In his first news conference after the midterms, in which Democrats flipped 40 House seats, Trump declared that “we did very well last night,” highlighting Republican pickups in the Senate and some successful gubernatorial races. He blamed several losing members in the House for their own defeats, saying they had erred by failing to embrace him, a claim that is undercut by polls in their districts showing his unpopularity.
Trump has also reacted to the midterms by closely eyeing conservative media organs and huddling with deeply conservative members of the House GOP, such as Rep. Mark Meadows (N.C.) and Rep. Jim Jordan (Ohio), who have encouraged a hard line.
“I can tell you, if they believe this president is going to yield on this particular issue, they’re misreading him, misreading the American people,” Meadows said Thursday on CNN.
One longtime Trump adviser, who requested anonymity to speak candidly, said Trump has been “spooked” not by the midterms but by a brewing rebellion on the right earlier this month when he was considering accepting a deal from Democrats to fund the government through early February. Rush Limbaugh dismissed the potential compromise program as “Trump gets nothing and the Democrats get everything.” Another firebrand, Ann Coulter, published a column titled “Gutless President in Wall-less Country.”
“He’s spooked by what the world would be like for him if the base wasn’t there” for whatever comes from the Mueller probe or House investigations, the Trump adviser said, adding that the volatility of Wall Street has increased Trump’s private frustrations to include not just Democrats and the media but the Federal Reserve.
Trump’s current border stance has polled poorly. A Quinnipiac University poll in mid-December found that 62 percent of the country, including 65 percent of self-identified independents and one in three Republicans, oppose shutting down the government over wall funding. The same poll found that Americans oppose building a wall on the Mexican border by a margin of 54 to 43 percent.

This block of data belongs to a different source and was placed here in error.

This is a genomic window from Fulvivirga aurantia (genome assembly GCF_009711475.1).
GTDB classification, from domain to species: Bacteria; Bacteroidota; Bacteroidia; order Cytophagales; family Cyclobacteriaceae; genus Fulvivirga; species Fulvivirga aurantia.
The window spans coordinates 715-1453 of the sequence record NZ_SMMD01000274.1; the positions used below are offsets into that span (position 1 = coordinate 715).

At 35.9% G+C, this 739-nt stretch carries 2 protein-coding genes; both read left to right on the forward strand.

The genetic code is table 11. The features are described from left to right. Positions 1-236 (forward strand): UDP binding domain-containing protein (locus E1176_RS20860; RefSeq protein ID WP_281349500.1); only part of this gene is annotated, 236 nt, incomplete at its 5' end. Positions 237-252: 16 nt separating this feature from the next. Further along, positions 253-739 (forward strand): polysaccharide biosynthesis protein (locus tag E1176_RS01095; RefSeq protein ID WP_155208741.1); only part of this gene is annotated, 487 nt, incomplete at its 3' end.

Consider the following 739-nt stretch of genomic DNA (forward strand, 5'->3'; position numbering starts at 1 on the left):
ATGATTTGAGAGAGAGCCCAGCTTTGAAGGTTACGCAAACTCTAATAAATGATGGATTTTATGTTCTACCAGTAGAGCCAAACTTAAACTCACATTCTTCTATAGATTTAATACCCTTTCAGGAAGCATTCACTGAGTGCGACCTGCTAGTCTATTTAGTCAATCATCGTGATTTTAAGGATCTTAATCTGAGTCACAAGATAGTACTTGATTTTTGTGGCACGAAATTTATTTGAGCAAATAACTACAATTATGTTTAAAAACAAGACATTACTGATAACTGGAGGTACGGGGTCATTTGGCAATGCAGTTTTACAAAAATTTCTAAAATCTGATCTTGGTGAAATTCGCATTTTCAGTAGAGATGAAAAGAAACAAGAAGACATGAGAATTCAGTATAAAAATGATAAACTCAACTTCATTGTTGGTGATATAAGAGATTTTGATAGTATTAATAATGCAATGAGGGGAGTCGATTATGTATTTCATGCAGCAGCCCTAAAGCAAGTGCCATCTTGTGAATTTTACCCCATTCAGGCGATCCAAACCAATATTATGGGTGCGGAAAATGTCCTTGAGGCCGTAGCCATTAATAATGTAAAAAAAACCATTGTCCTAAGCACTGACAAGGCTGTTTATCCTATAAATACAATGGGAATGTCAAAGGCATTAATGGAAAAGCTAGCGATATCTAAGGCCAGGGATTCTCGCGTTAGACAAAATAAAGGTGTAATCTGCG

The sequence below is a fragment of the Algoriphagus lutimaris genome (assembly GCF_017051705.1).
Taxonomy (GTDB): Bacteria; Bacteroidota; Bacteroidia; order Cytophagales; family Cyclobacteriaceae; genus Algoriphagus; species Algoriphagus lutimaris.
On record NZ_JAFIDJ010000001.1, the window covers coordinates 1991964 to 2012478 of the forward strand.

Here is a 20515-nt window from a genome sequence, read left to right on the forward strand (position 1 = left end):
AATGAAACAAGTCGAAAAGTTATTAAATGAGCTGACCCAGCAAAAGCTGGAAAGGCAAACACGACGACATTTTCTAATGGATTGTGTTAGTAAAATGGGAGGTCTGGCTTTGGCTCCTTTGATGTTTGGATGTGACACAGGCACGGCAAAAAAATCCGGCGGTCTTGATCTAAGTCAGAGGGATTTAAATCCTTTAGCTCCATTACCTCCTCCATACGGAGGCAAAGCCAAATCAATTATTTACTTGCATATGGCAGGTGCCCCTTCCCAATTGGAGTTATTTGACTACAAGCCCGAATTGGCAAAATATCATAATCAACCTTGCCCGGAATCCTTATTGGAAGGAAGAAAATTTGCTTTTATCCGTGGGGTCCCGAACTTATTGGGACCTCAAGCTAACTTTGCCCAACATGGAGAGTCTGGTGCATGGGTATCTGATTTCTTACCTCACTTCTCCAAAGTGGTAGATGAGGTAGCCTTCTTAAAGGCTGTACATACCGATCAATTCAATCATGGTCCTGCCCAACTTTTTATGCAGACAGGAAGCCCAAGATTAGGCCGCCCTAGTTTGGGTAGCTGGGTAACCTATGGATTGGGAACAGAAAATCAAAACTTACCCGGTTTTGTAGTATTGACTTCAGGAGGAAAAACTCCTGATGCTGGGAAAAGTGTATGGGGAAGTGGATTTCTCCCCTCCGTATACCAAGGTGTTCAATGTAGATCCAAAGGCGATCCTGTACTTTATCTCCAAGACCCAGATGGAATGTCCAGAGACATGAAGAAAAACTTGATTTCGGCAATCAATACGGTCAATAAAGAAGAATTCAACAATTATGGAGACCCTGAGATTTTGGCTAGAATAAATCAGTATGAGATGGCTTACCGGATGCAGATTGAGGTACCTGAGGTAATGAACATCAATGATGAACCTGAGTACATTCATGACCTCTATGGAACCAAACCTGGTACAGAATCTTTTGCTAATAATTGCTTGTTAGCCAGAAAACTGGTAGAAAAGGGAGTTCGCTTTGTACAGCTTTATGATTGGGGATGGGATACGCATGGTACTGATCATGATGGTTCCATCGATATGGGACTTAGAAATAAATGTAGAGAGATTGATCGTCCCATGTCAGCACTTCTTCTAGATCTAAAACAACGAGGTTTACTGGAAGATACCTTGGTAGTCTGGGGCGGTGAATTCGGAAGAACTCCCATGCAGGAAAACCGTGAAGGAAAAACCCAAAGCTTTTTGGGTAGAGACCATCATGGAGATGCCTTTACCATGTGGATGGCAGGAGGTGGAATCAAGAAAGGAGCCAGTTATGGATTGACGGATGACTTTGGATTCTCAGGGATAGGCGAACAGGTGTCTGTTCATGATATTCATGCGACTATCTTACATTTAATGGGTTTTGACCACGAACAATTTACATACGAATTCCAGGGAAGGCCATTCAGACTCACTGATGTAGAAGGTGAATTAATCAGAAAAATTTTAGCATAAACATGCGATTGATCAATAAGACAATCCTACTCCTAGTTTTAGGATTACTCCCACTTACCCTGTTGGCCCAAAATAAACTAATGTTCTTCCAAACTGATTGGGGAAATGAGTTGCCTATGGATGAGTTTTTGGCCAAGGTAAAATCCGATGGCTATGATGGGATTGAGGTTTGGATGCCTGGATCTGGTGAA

Some Trump allies, however, said Trump is savvier than his stubborn tweets let on, suggesting that the president must play to his base and show solidarity on the wall if he wants to move on at some point in 2019 and turn his attention to other issues such as infrastructure or health care.
“It’s de facto playing to the base so he can get it done and move on,” said longtime GOP consultant John Brabender, who has advised Vice President Pence. “He can’t get reelected with only his base, but he needs the symbolism of what he’s doing so they don’t go away. It’s about his credibility with them and talking about it now so eventually he can talk about other issues.”
Trump’s 2016 victory was dependent on winning over white voters in the Midwest who did not attend college by using populist and nativist pitches, and some officials and allies continue to believe he can repeat the same success.
In a 2018 study of the nation’s changing demographics, Brookings Institution political scientist Ruy Teixeira concluded with his colleagues that increasing margins and maintaining turnout among this group provided Republicans the greatest opportunity to continue to win the White House.
If Republicans expanded Trump’s 2016 margin among non-college whites by a hypothetical 10 percent and other voting patterns are unchanged, the party could keep winning the electoral college through the next five presidential elections, the report concluded, overcoming the growing diversity in the general electorate and even losses in the popular vote.
“It’s the way to finesse the structure of the electoral college,” Teixeira said. “White non-college, in the center of the country.”